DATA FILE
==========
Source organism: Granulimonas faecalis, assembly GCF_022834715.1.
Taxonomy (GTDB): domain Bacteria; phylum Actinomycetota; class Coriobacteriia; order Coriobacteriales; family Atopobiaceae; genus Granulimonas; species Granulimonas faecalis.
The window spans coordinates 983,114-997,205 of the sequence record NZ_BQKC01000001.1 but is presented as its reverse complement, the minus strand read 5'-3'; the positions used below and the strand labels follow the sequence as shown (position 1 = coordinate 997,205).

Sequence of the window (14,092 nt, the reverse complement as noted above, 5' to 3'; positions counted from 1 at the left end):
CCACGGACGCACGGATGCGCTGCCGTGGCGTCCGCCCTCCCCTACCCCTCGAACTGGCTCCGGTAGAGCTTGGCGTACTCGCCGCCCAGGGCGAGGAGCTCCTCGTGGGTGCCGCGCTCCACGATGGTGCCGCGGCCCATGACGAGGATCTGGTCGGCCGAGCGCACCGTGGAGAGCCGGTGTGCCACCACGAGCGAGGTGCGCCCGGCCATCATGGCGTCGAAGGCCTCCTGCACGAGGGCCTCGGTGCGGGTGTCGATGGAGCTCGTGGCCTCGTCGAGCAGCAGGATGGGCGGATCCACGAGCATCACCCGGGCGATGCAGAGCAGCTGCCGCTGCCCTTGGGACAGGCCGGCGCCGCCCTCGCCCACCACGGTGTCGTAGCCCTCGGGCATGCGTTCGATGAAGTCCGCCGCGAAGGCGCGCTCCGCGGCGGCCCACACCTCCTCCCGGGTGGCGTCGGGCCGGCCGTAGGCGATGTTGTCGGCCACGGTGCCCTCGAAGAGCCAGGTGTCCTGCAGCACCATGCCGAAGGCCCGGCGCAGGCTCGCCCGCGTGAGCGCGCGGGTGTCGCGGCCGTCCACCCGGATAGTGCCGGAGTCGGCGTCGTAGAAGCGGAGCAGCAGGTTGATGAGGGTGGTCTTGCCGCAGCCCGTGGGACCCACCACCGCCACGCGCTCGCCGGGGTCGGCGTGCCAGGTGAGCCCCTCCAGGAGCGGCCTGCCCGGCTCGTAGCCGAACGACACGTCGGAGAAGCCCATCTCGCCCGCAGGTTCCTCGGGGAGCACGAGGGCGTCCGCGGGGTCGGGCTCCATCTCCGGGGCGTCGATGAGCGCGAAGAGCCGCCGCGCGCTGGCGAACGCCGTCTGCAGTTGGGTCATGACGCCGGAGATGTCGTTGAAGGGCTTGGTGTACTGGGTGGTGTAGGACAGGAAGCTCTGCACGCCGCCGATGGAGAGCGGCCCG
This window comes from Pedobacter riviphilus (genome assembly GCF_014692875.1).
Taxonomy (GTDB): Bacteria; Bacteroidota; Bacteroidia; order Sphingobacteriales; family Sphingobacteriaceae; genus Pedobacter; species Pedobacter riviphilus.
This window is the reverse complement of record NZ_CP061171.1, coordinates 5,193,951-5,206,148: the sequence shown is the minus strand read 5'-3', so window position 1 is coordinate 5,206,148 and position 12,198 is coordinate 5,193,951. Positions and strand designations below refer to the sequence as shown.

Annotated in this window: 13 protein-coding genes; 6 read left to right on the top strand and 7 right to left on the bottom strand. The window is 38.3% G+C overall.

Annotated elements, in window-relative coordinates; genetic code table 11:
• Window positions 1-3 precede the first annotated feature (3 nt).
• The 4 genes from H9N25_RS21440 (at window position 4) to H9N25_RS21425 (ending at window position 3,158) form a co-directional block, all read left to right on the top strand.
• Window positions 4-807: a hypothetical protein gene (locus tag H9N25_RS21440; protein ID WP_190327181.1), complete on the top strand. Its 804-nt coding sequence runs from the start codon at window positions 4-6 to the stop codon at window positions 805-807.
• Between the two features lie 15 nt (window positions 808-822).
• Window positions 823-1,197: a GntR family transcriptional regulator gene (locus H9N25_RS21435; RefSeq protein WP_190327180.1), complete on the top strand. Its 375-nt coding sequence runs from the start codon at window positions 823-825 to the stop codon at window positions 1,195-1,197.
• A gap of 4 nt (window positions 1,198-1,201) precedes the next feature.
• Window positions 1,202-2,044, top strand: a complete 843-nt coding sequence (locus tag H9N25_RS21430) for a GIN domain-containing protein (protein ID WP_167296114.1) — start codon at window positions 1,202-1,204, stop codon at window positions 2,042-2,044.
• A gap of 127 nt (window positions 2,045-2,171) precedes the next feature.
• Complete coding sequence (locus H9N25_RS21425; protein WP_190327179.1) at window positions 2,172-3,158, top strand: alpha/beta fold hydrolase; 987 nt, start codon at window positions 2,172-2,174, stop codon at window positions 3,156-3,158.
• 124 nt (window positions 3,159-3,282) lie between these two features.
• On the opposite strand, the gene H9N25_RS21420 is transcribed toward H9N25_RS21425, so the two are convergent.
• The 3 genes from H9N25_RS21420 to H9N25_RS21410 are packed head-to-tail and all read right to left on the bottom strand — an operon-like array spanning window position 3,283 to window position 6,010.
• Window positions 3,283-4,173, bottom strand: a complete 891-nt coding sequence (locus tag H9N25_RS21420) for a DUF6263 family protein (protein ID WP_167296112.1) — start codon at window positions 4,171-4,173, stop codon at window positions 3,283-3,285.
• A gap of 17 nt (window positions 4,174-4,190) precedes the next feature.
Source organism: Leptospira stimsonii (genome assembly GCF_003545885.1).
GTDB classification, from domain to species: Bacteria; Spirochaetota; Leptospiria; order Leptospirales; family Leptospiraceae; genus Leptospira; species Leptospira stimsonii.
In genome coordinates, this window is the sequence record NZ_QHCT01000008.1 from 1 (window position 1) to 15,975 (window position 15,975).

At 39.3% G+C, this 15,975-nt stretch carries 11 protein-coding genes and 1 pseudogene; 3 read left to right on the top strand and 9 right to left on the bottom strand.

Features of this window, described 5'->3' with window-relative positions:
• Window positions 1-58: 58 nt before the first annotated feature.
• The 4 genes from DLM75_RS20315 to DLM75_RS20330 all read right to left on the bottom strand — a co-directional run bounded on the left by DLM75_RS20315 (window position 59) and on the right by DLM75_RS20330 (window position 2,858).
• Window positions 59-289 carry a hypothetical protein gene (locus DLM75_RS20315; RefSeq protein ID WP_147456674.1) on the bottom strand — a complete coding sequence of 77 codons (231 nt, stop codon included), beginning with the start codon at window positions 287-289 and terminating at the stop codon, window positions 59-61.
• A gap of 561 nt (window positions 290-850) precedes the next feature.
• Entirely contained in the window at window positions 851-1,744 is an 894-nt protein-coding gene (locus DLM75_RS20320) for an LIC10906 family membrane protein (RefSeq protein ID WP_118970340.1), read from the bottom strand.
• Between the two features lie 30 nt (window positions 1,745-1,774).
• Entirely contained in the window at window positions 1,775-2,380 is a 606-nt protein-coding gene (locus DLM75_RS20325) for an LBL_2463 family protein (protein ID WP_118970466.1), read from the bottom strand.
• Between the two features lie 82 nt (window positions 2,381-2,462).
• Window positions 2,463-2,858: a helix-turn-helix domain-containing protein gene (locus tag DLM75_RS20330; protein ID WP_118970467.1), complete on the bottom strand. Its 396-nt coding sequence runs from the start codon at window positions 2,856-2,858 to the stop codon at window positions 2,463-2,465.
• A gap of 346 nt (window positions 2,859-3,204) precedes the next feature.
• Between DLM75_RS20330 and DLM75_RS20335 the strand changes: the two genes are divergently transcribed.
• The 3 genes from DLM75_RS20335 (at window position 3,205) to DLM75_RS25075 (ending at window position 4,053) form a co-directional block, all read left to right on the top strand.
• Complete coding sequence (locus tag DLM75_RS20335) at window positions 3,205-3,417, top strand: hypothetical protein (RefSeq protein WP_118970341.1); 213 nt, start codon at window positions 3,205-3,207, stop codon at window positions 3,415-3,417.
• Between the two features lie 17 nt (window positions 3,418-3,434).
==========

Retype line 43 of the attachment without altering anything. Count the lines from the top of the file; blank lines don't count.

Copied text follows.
• Between the two features lie 17 nt (window positions 3,418-3,434).